CLEVELAND — This month, as students dive deeper into a new school year, libraries across northeast Ohio are celebrating Library Card Sign-Up Month.
The month-long tradition has been around since the late 1980s in partnership with the American Library Association. It coincides with a new school year and new opportunities for students.
“Everybody knows we lend books and DVDs and things like that, but there's so much more," said Rob Rua, the assistant director of marketing and communications for the Cuyahoga County Public Library. "Part of the point of library card sign-up month is to expose people to more of those kinds of services that they could be taking advantage of."
Rua said in the early months of the pandemic, the number of new cardholders shot up.
“We did see a lot of people signing up for cards so that they could access our digital collection. So this would be e-books, online learning platforms, streaming music, streaming videos, things of that nature," Rua said.
Though new signs ups have leveled out, now the library system is encouraging parents and caregivers to make sure their child has a card and access to one of their 27 branches.
“When students have a library card, it provides access to so many different resources," Rua said.
CCPL is offering incentives throughout the month of September, like fine forgiveness.
“We encourage people to come back in. We'll waive your fines and then you can start to borrow materials again," Rua said. "We don’t want that to be a barrier for students especially during back to school.”
But this month is for adults as well, because libraries offer so much more than just books.
“If you’re looking to skill up, learn a new software program, to earn some soft skills, you can actually access these award-winning classes," Rua said.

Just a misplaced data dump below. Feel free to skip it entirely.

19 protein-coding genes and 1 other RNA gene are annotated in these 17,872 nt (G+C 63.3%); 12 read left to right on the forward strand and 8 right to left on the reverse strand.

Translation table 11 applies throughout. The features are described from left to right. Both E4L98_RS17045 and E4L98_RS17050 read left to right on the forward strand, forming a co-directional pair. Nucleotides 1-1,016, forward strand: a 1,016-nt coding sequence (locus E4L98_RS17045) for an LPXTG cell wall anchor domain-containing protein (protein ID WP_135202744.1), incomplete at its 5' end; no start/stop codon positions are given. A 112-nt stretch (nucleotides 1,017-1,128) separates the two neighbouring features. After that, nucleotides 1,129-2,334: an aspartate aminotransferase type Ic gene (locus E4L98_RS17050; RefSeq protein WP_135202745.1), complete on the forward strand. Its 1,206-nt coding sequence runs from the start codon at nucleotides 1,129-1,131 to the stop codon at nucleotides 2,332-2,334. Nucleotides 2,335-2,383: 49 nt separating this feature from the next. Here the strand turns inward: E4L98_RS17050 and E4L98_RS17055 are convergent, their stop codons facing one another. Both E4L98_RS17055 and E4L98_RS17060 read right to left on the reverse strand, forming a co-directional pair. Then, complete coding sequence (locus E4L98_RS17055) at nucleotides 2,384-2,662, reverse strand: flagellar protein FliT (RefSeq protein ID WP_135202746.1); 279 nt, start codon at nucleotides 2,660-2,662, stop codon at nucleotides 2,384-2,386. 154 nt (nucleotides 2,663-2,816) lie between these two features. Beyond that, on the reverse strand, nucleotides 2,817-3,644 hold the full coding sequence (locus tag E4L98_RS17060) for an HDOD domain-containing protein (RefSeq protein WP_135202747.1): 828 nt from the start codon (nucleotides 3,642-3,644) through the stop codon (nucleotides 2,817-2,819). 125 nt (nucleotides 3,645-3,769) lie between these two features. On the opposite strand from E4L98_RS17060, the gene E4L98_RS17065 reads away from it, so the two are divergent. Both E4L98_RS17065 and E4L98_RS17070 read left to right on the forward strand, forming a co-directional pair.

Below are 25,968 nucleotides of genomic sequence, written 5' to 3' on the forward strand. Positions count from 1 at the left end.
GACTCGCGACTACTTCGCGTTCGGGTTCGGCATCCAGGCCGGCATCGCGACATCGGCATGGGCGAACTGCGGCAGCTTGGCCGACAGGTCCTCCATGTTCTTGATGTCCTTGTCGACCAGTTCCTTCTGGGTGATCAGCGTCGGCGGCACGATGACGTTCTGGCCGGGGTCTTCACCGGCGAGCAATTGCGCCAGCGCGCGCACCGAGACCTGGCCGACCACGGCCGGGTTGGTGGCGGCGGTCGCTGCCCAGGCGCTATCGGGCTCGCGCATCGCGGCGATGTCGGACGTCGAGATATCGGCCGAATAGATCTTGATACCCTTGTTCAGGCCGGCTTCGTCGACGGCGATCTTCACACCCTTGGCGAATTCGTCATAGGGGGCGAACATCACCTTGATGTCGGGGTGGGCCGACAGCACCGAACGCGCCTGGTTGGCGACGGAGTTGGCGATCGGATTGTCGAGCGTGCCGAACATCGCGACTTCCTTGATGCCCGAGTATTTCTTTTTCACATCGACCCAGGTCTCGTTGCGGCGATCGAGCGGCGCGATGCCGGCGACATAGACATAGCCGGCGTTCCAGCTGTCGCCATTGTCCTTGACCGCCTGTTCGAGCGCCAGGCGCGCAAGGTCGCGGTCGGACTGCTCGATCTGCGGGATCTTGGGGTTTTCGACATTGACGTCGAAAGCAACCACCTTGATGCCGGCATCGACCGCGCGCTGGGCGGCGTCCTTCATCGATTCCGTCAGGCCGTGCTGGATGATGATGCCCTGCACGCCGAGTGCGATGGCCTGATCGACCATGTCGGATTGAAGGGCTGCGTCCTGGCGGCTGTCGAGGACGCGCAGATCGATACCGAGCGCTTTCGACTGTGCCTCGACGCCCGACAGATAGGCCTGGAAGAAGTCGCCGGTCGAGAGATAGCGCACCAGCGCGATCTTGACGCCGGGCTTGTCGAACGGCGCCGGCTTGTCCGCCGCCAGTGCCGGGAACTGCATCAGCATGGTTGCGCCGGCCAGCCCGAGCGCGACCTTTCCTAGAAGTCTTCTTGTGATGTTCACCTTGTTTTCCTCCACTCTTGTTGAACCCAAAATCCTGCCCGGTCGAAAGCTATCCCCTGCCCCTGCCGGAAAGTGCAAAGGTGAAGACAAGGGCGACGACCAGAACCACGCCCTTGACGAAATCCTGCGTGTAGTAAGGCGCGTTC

Over in Lorain County, more people are beginning to make their way back to the library.
"Sign-ups in 2019 were approximately 10,000 cards. By the end of 2020, when we were in the midst of the pandemic, they had dropped about 40%," said Cheryl Grizzell, the chief operating officer for the Lorain Public Library System. "By the end of this year, we expect things to be close to where they were in 2019. The rebound has been a little bit slow, but I think that just has to do with people getting used to being back out and about, and we do everything we can to make sure they know we're here, we're still here and we're here for them."
LPLS has reported their digital usage has skyrocketed at its six branch locations.
"So we see that becoming very important in the future to kids to keep using throughout their lifetime," Grizzell said.
Echoing Rua, Grizzell said this month is about giving students the best shot at succeeding academically.
"If a kid has a library card they know that this is a resource that they can come to, it becomes part of their everyday life," she said.